Assignments are called Work Returns. Each subject will have a few Work Returns each term. The workload is fair. You don’t have to watch the lessons live, and can watch later if required. We find watching live is best so we can ask questions, and stay on top of things. It can feel quite overwhel
What does it require from the parent?
Each student has to nominate a parent or carer as a tutor. I am the tutor for my daughter, although Shane and I share the load. It just means we sit with her during her lessons and reiterate any important information (as my daughter has learning difficulties). Independent learners, or advanced students, could easily work independently through the workload. I would have loved Distance Education as a teen!
Each student will also have to nominate a non-family member to monitor exams. Ideally this is a teacher, or police officer, or the like – but also can be just any responsible adult not related to the student.
How is Distance Education different from home schooling?
With Distance Education the curriculum is done for you, and taught by teachers. My understanding is that home schooling you must develop or purchase the curriculum yourself, and teach your children everything required. With Distance Education the school will do marking, reporting and monitor the progress. With homeschooling (my limited understanding) is that the Department of Education does check in annually to make sure each child is showing progress in learning. Personally, if I didn’t have work commitments, I’d opt for home schooling because I could tailor the learning to her needs and lessen the load a little. For now, Distance Education works for us.
What do I love about Distance Education?
- That it’s engaging. In each lesson questions will be asked and each student can respond (usually by typing in the chat box).
- There’s room to grow. We’re healing and just doing the bare minimum right now, but if you were an adventurous, keen learning you could choose more subjects, and even add in TAFE courses to fast-track learning.
- The staff are passionate and adaptable. I’m so impressed how well the teachers can teach online, and the methods they use to engage the kids. They keep it fun.
- The team care. I’ve had so many beautiful emails and phone calls checking in the from the team. I was expecting to just be a number, but they care about their students.
- The subject options. We’ve chosen Food Studies as an elective, and I love that my daughter can do her cooking in our kitchen. It’s so easy!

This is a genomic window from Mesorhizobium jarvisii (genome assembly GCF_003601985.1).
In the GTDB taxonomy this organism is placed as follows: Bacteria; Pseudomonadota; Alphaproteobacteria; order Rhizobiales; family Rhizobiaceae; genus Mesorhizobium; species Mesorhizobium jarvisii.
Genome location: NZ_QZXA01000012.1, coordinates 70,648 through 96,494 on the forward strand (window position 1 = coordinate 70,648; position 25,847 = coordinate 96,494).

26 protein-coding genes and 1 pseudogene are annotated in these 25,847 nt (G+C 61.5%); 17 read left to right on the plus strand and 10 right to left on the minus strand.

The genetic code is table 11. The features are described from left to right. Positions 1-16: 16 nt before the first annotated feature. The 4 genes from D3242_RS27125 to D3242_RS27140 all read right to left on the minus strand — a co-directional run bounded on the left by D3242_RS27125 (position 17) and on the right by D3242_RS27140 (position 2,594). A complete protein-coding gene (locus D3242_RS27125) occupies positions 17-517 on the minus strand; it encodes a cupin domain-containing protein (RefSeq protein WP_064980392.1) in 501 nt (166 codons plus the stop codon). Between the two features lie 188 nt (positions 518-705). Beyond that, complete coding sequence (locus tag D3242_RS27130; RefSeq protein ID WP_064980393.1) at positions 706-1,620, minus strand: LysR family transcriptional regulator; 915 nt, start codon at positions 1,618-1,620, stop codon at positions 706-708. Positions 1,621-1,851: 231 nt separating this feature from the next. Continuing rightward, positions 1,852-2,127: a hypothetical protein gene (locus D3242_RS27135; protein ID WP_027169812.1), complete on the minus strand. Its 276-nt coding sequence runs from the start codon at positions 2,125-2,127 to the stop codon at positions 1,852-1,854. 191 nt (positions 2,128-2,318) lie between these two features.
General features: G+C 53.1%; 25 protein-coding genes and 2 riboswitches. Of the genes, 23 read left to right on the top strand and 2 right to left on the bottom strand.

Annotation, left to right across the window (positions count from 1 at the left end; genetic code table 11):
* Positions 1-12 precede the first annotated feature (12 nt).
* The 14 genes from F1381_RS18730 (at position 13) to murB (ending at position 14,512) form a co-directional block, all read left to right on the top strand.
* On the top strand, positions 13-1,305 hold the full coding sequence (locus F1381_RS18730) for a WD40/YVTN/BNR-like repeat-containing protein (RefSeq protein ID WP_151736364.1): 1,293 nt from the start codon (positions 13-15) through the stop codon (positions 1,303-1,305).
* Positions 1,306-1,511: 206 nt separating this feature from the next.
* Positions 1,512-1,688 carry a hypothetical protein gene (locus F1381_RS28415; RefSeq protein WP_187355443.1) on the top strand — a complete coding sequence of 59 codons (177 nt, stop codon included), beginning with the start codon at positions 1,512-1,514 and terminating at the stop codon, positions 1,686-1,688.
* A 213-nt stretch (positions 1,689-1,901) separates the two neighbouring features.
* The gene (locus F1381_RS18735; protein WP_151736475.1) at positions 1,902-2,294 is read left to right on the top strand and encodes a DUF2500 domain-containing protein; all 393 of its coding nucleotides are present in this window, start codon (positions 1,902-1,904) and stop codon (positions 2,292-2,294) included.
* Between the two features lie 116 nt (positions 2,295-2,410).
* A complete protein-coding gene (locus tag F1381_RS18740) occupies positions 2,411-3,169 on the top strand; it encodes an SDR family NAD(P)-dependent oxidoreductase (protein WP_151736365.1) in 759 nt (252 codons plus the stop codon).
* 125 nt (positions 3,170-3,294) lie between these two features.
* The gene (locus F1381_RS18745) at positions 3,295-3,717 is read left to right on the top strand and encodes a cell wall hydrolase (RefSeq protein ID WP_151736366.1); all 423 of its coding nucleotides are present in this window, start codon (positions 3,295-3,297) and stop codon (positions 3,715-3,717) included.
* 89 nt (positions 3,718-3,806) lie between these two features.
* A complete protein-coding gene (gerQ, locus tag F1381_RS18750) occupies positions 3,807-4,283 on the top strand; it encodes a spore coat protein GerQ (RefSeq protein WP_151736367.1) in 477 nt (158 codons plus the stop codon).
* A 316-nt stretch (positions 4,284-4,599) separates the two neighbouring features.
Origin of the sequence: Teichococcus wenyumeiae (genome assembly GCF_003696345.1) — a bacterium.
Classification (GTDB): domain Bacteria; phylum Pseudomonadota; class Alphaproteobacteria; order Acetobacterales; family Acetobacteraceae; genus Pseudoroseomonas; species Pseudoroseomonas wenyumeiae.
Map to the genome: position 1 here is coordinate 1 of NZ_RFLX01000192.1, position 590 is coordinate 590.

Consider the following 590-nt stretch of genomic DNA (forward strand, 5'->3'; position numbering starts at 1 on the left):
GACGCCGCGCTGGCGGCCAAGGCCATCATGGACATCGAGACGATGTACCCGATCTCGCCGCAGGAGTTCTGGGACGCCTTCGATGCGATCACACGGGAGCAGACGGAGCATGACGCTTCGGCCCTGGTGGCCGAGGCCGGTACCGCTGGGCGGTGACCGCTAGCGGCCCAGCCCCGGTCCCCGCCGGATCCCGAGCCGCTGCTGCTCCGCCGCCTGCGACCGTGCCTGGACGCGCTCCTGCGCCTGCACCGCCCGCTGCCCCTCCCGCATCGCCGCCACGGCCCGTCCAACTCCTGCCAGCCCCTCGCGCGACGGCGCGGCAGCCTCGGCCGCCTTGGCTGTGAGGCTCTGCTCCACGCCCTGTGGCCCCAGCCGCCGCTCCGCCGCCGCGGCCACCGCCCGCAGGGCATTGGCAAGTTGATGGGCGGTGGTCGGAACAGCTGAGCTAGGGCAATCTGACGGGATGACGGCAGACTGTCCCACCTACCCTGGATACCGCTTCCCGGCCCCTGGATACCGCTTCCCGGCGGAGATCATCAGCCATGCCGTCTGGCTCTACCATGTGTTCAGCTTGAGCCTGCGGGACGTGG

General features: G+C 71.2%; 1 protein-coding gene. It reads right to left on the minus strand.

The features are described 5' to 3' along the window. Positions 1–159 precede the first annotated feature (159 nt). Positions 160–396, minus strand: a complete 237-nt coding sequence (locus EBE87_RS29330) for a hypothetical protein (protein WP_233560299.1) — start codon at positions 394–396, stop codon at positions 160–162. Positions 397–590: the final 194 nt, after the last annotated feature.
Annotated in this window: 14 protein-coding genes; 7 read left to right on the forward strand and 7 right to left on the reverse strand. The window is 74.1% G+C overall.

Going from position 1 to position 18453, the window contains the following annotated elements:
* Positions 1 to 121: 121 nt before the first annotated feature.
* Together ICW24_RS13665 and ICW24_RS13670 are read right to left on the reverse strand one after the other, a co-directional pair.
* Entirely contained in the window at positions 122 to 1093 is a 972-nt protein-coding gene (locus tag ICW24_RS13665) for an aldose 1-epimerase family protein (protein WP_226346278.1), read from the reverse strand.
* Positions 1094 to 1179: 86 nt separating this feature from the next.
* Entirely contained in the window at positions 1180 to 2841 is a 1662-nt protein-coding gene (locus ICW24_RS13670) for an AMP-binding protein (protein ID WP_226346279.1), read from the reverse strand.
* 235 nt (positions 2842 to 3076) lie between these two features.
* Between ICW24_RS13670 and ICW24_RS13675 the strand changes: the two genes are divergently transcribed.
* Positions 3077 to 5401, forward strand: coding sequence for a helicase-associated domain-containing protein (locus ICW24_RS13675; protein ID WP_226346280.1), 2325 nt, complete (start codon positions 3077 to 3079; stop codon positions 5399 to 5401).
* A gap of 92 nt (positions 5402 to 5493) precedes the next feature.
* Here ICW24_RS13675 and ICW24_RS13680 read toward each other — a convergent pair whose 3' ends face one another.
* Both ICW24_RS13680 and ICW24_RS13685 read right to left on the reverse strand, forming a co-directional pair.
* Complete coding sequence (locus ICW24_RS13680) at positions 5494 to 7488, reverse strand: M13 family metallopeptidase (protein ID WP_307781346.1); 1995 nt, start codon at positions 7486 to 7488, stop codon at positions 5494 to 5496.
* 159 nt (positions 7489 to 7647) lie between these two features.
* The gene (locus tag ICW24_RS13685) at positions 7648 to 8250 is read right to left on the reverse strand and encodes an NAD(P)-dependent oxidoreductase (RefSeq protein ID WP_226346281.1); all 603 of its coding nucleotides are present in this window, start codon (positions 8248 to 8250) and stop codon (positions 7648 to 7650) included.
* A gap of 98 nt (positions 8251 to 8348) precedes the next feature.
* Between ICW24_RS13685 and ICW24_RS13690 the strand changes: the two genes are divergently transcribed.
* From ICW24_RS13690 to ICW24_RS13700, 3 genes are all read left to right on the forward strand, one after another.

- They still have school awards, assembly, formals etc. I love that this maintains that same school experience.
What don’t I love about Distance Education?
- There’s not a lot adaptability for learning difficulties. And this is simply because of the school size and style. There’s one level of maths (which I actually found at mainstream school too. What ever happened to Maths in Space?). We have extra lessons with support teachers, which is brilliant. I do wish that we could learn a more simpler Maths/English etc to make things easier. I do love that they adapt their expectations in accordance to her abilities.
- The juggle. And this is really a ‘me’ thing. I find it hard to juggle tutoring, parenting and working.
What do you do about socialisation?
If we didn’t have the experience we had at high school last year, we’d probably be more social – but as I mentioned, we’re still healing and recovering. Sports are a great way to socialise, as is a part-time job. If you join Home Schooling groups on Facebook, there are loads of activities that happen during the week which would be brilliant to tap into. I am amazed at the things that go on, and are available to home school kids. I’m talking Japanese Cooking Classes, Theme Park Visits, Gymnastics, even our local Wildlife Sanctuary has a program for home school kids to do. We joined a home school camp last year, which was so good because the parents stayed too. We did it near the beach and had a Marine Biologist teaching us things for three days, and the cost was really low. There is so much!
Our experience so far
In all honesty, I regret not doing this sooner. I wish we’d never moved to the public school and instead jumped into Distance Education. It would have eliminated a lot of unnecessary trauma. Hindsight is a beautiful thing, I guess.
I love that this option exists, as it’s a great alternative to in school learning. Our days are busy, and it’s hard learning online sometimes, but it works OK for us. My goal is that she’ll move to TAFE to complete year 10 eventually (the course is 4 months long, and requires in person learning for 15 hours a week). One day at a time though!
I can’t get the comment section here to show up, but if you have any questions, you can always email or DM me. I’m happy to help, where I can. x